Host an Event Volunteer Join Tickets

Support the plant database you love!

Q. Who is Mr. Smarty Plants?

A: There are those who suspect Wildflower Center volunteers are the culpable and capable culprits. Yet, others think staff members play some, albeit small, role. You can torture us with your plant questions, but we will never reveal the Green Guru's secret identity.

Help us grow by giving to the Plant Database Fund or by becoming a member

Did you know you can access the Native Plant Information Network with your web-enabled smartphone?

Share

Ask Mr. Smarty Plants

Ask Mr. Smarty Plants is a free service provided by the staff and volunteers at the Lady Bird Johnson Wildflower Center.

Search Smarty Plants
See a list of all Smarty Plants questions

Please forgive us, but Mr. Smarty Plants has been overwhelmed by a flood of mail and must take a break for awhile to catch up. We hope to be accepting new questions again soon. Thank you!

Need help with plant identification, visit the plant identification page.

 
rate this answer
2 ratings

Friday - April 02, 2010

From: Ashland, MO
Region: Midwest
Topic: Compost and Mulch, Planting, Herbs/Forbs
Title: Perennial blooming plants for Ashland MO
Answered by: Barbara Medford

QUESTION:

I am beginning to create a flower bed in front of my house, I do not have a green thumb so I want to know what plants would come back yearly and I can plant now in Mid Missouri?

ANSWER:

Ashland, in central Missouri, is in USDA Hardiness Zone 5b, so we will check anything we recommend to make sure it is native to that area. We are going to go to our Recommended Species section, click on Missouri on the map, and then narrow our search by clicking on "herbs" (herbaceous flowering plants) under General Appearance and "perennial" under Lifespan. You can repeat this search, indicating if you have "sun" (6 hours or more of sun daily), "part sun" (2 to 6 hours of sun daily) or "shade" (less than 2 hours of sun a day) under Light Requirements. There are other things you can specify in that search, such as color of blooms desired, time of bloom and soil moisture. You will need to observe the area you intend to use as a garden for a day to see just how much sun there is normally, and where. Another thing we would recommend is that you work some compost or other organic material into your soil before you plant anything. This will help with drainage, provide some soil nutrients and improve the texture.

Since you are a beginning gardener, we recommend you read a couple of our How-To Articles: A Guide to Native Plant Gardening and Gardening Timeline. When you are looking at our plant list, follow each link to our webpage on that individual plant to learn more about it, including how to propagate and growing conditions; at the bottom of that page is a link to Google for still more information. We are specifying "perennials" under Lifespan because you wanted flowers that come back yearly. If you want blooms from them this year, you will probably have to purchase bedding plants, as perennials usually do not bloom until the second year from seeding. Missouri must be a wonderful place for gardening; we found 76 possibilities and selected 12 for examples. You can redo the search and find many others.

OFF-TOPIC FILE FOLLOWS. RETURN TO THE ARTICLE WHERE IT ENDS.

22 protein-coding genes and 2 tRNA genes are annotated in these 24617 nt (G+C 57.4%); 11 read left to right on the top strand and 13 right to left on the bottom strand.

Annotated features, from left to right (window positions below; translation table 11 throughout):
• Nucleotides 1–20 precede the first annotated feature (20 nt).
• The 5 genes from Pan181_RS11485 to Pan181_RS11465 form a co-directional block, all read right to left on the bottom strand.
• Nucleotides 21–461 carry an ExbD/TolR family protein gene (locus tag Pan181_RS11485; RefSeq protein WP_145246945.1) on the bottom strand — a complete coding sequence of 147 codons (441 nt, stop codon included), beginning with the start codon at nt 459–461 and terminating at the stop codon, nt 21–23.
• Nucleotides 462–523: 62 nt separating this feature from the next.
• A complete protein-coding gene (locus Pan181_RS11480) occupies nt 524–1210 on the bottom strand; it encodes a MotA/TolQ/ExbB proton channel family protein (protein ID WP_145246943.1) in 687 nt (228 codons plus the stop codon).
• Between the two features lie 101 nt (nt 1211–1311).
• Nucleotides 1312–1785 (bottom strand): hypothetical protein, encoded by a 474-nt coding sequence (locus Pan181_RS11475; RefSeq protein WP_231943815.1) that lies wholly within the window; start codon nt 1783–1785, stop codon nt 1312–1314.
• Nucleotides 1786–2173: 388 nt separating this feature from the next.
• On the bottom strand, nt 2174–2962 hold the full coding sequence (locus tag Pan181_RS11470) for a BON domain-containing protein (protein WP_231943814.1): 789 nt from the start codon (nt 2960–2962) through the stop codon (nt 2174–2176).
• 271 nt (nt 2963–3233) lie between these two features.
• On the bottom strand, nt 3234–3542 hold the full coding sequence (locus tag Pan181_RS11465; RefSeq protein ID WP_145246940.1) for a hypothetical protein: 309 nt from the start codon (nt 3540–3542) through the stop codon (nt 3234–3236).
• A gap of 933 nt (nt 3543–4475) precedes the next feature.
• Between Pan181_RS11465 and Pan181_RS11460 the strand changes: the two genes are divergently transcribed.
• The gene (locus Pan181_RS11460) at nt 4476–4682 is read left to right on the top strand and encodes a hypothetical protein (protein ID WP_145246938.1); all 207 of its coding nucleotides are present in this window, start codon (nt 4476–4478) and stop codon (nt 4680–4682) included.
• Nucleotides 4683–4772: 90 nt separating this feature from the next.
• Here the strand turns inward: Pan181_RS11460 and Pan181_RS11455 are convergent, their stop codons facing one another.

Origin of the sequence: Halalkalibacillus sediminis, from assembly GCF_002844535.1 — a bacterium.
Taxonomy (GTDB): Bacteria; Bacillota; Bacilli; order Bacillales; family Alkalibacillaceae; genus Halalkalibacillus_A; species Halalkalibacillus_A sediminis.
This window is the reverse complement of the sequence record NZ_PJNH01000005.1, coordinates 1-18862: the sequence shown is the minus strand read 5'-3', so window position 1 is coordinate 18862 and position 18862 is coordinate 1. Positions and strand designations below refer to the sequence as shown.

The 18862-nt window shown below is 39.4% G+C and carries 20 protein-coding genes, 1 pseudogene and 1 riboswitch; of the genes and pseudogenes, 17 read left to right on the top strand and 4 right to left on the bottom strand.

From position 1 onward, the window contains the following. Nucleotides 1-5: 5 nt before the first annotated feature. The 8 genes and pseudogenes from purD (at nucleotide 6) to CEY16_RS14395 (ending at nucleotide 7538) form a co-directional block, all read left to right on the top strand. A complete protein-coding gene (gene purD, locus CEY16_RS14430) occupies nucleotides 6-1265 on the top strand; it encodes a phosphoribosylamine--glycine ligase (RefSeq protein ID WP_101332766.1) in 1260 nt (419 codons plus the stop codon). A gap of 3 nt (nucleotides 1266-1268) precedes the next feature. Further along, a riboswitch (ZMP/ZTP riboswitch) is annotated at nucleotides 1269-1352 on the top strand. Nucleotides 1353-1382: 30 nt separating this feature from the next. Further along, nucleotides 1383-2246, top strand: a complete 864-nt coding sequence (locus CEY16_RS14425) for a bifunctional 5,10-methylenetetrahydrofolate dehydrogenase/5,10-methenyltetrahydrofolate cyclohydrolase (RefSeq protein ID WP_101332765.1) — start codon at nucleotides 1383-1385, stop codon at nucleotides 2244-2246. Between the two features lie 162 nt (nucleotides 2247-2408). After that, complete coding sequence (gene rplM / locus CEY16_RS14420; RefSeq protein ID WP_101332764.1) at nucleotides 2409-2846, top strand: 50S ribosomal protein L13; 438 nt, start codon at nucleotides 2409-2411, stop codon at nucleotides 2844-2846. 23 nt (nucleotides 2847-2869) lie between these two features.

Perennials for Ashland, MO:

Aquilegia canadensis (red columbine)

Asclepias tuberosa (butterfly milkweed)

Coreopsis lanceolata (lanceleaf tickseed)

Dicentra cucullaria (dutchman's breeches)

Echinacea purpurea (eastern purple coneflower)

Eupatorium perfoliatum (common boneset)

Geranium maculatum (spotted geranium)

Lobelia cardinalis (cardinalflower)

Lobelia siphilitica (great blue lobelia)

Monarda fistulosa (wild bergamot)

Phlox pilosa (downy phlox)

Zizia aurea (golden zizia)

From our Native Plant Database:


Aquilegia canadensis

Asclepias tuberosa

Coreopsis lanceolata

Dicentra cucullaria

Echinacea purpurea

Eupatorium perfoliatum

Geranium maculatum

Lobelia cardinalis

Lobelia siphilitica

Monarda fistulosa

Phlox pilosa

Zizia aurea

 

 

More Compost and Mulch Questions

Severely cutback sloping soil in Dripping Springs TX
May 09, 2010 - We have 5.5 acres off Henly Loop just north of Hwy 290 about 10 miles west of Dripping Springs, TX. The former property owners carved out soil from a sloping area to get soil for the driveway. Doing ...
view the full question and answer

Should Texas live oaks be mulched under drought conditions?
July 19, 2011 - Should we mulch our live oaks in pastures for water retention?
view the full question and answer

Using seaweed in compost
October 05, 2015 - What do you think about using seaweed in compost? I live on the Gulf Coast
view the full question and answer

Esperanza with rust spots in Corpus Christi, TX
November 30, 2009 - I have a young esperanza plant and the leaves have what looks like rust spots all over them. What is the cause of this and what can I do for it? My other larger and older esperanza does not have this....
view the full question and answer

Use of newspaper mulch in garden
January 05, 2007 - Before constructing a raised garden, I would like to lay newspapers at the initial ground level, then add about 12 to 15 inches of compost on top of that. Would that hurt the plants? And will the ne...
view the full question and answer

Support the Wildflower Center by Donating Online or Becoming a Member today.